This year we’ve moved the Feast of the Ascension from its assigned day of last Thursday to today. Weekday services no longer draw many. So we transfer the feast to the next Sunday when more people, like you, show up. It is permissible in the church do this. I have checked.
A few attempts have been made to bring new life to Ascension observances. Once, a seminary student added his liturgical touch. On Ascension day faculty, deans and seminarians filled the chapel, bedecked in splendid robes and academic attire. The service ends. With incense, the cross, and singing a glorious Ascension hymn, worshippers leave. Unbeknownst, the aforementioned student is hiding in nearby bushes to launch his plan. He lights a rocket stuffed into a Christmas crèche figure – you know, those plastic, hollow and painted tacky things. Off it shoots upward, leaving a trail of smoke and sparks. People scream and run as it turns and dives back toward the ground. Finally it crashes onto a nearby roof. When confronted by the Dean, the student explains he is merely dramatizing his faith in the ascension of Jesus. This innovation did not catch on, as far as I can tell.
What do you make of the Ascension story? Do you imagine Jesus really lifts off like a rocket, disappearing into the sky? That might “fly” in a prescientific world of a three-tier universe: earth sandwiched between heaven, and the seas and underworld below. Science and space exploration have consigned this view to the archives of ancient cosmology. At least when the Fifth Dimension sang “Up, Up and Away,” they took off in a balloon. And I’m sure they returned to earth – unlike Jesus.
European missionaries arrived in Africa. They find the natives believing God resides in the earth, not the heavens. The missionaries try to reposition God to his rightful place in the sky, adhering to the Apostles’ Creed. The natives politely hold their ground. The ground is sacred for their dead and for God. They are very theistic. It’s the missionaries who crash and burn this time. I like where these Africans locate God, with us and among us on and in earth.
Frankly, I think God will be wherever, whatever, and however God decides to be. If we dismiss this story because of our sophisticated logic and science, we’ll miss a deeper truth. Somehow Jesus leaves planet earth – he must. Luke could have said: “Suddenly the disciples notice Jesus is missing. They never see him again.” That won’t captivate our imaginations. Ascension says Jesus is neither temporal nor local. He is cosmic and eternal. Story, not a factual report conveys truth. Yet Jesus also says he is with us always. He came to be like us, and he’s more than us. He descends. He ascends. He will return. He doesn’t abandon us. It’s in the Creeds. They mark points of faith – lifting us into to a larger world – one of those Ascension things. There’s more here than mere facts and logic.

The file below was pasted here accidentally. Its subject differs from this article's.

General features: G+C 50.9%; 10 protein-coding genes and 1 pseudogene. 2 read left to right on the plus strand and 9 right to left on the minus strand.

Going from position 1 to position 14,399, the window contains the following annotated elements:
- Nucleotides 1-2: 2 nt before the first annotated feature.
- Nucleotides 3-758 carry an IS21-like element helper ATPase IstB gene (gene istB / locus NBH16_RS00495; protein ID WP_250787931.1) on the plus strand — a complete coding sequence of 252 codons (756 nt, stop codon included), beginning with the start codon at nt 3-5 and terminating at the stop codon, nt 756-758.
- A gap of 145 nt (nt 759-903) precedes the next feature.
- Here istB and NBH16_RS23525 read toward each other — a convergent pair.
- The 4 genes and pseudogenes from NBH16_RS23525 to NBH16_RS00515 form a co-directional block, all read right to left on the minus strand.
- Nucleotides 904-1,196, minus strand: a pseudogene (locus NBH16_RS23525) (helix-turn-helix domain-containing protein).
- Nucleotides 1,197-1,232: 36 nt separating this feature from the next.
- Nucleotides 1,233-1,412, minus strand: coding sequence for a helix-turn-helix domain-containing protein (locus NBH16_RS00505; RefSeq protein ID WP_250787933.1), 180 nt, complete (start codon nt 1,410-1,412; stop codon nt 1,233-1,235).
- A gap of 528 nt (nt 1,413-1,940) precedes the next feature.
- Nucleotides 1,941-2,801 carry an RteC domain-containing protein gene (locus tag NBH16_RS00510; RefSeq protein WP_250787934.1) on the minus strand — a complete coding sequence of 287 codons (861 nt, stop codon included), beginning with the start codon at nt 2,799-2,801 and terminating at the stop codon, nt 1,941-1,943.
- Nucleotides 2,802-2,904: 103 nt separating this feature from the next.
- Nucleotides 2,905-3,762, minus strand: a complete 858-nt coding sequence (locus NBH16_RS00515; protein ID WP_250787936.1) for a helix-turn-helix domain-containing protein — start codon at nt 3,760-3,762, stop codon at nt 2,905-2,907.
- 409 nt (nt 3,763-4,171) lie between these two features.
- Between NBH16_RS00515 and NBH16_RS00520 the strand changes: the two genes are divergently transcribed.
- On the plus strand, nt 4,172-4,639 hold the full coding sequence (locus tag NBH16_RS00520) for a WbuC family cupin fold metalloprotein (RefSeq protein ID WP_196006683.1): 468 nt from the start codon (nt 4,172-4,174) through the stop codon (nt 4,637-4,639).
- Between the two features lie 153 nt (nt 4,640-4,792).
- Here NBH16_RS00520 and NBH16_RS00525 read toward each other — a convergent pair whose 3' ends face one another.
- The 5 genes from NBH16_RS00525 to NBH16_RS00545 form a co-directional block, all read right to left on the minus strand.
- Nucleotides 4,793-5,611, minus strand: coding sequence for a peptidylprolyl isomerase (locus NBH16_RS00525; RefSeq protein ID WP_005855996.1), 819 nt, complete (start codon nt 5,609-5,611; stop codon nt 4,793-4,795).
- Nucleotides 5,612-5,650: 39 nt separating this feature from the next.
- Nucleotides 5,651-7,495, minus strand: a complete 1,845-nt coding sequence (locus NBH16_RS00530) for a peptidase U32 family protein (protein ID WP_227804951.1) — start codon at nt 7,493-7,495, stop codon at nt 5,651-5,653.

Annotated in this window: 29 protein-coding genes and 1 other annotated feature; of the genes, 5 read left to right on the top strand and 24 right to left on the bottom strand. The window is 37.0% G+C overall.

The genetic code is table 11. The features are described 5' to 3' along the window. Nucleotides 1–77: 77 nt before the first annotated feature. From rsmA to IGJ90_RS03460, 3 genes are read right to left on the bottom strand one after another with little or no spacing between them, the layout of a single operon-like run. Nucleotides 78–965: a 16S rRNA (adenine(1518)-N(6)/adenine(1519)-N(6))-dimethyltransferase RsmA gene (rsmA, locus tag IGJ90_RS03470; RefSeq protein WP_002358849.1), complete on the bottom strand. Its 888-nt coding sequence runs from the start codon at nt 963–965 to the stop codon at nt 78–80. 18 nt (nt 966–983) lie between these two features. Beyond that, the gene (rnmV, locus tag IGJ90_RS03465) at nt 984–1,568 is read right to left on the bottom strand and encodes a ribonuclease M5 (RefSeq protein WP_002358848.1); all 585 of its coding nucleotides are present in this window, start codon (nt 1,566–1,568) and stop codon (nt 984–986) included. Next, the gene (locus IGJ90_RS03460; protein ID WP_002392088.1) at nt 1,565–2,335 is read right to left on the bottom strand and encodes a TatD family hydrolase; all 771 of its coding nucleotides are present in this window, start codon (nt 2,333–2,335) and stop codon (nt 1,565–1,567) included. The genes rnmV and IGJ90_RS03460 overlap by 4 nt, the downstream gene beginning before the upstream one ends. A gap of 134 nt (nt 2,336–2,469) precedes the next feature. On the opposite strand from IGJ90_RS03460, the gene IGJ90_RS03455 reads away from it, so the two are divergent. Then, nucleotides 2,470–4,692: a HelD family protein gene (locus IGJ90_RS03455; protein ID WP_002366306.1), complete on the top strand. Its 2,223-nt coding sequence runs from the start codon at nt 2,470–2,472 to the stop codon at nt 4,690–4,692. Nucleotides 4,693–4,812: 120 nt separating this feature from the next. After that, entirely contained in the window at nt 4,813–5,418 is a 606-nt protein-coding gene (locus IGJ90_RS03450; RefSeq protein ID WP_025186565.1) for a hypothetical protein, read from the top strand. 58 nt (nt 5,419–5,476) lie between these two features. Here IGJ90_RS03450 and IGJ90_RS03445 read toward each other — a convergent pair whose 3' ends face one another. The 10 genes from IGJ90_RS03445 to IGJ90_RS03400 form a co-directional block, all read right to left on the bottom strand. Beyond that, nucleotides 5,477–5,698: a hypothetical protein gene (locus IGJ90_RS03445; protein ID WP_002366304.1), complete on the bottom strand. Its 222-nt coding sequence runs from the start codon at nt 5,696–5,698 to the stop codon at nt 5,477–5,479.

Jesus says those who’ve been with him are witnesses. Granted, like us, they slow to get it. Jesus keeps opening their minds to what God’s been doing, as he does for us. Luke reports they return to Jerusalem differently. Now get this: Scared, unsure, shaking in their sandals disciples now return joyful, confidently anticipating what comes next. Now, what seems so new and startling is understood to be the old, properly interpreted. Jesus turns it over to them the work he has begun and they witness – divine love, grace and forgiveness; a power to heal, redeem and restore. He entrusts it to us, too. The Holy Spirit seals the deal, like happens when we baptize a squealing infant or a mature adult – sealed and marked. Now we are ready – to be witnesses of these things. We are witnesses that God is constantly making all things new, long before we draw our final breath. Sometimes we need other witnesses to help open our minds to see it. That’s why we need the church.
He took his leave, carried up to heaven – ending a chapter, preparing for the next. In Being Mortal Surgeon Atul Gawande says we live with an illusion that medicine and science can fix everything. We expect it, and medicine tries, and does a darn good job. Yet one day, as much as we fend it off, mortality wins. I am grateful for God’s healing mediated through physicians, surgeons, researchers and nurses. I want their best “doctoring” and research skills. But finally, one day we either accept we are mortal, or get slammed into a wall. We are not in control. It’s good to have Ascension close by.
The Ascension is eternal truth apprehended by faith – and sometimes experienced. Do you ever glimpse or imagine a greater world surrounds this one? I do – quite often. I walked by the lake yesterday. I heard a higher voice in all the beautiful spring flowers in their glory, the mystic fog rolling in off Lake Michigan – the budding trees that days before were empty branches. And joy fills my heart. We are witnesses, my friends, of a greater power, a forgiveness that changes lives, brings well-being; holds us in love and assurance – a world of which we are witnesses. Governments, terrorists, natural disasters do not have the final word. God does.
“God has gone up, ‘Deus Ascendit’” – but not to a place. It’s to say that Jesus is above all and in all – not just for the church, but for the whole world. Ascension is probably closer for us in the dark days, for our last days – when we need to know one greater than we is in charge. Jesus goes up – beyond us, yet always with us. I think the Ascension story, for those who can trust it – is pretty important to our faith. As I see it, here’s the choice: Would you rather hold onto your fears – or hold to what brings you hope? How you choose determines what you find.